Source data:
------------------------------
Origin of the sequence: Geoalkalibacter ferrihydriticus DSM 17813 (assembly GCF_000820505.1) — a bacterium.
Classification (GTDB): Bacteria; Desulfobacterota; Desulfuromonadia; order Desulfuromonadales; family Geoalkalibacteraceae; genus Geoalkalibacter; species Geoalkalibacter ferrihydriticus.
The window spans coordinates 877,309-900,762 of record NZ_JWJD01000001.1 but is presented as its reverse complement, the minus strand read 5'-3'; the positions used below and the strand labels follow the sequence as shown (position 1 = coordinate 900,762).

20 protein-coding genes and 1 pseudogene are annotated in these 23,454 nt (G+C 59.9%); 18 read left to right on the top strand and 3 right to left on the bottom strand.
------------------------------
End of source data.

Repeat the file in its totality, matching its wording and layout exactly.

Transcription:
Origin of the sequence: Geoalkalibacter ferrihydriticus DSM 17813 (assembly GCF_000820505.1) — a bacterium.
Classification (GTDB): Bacteria; Desulfobacterota; Desulfuromonadia; order Desulfuromonadales; family Geoalkalibacteraceae; genus Geoalkalibacter; species Geoalkalibacter ferrihydriticus.
The window spans coordinates 877,309-900,762 of record NZ_JWJD01000001.1 but is presented as its reverse complement, the minus strand read 5'-3'; the positions used below and the strand labels follow the sequence as shown (position 1 = coordinate 900,762).

20 protein-coding genes and 1 pseudogene are annotated in these 23,454 nt (G+C 59.9%); 18 read left to right on the top strand and 3 right to left on the bottom strand.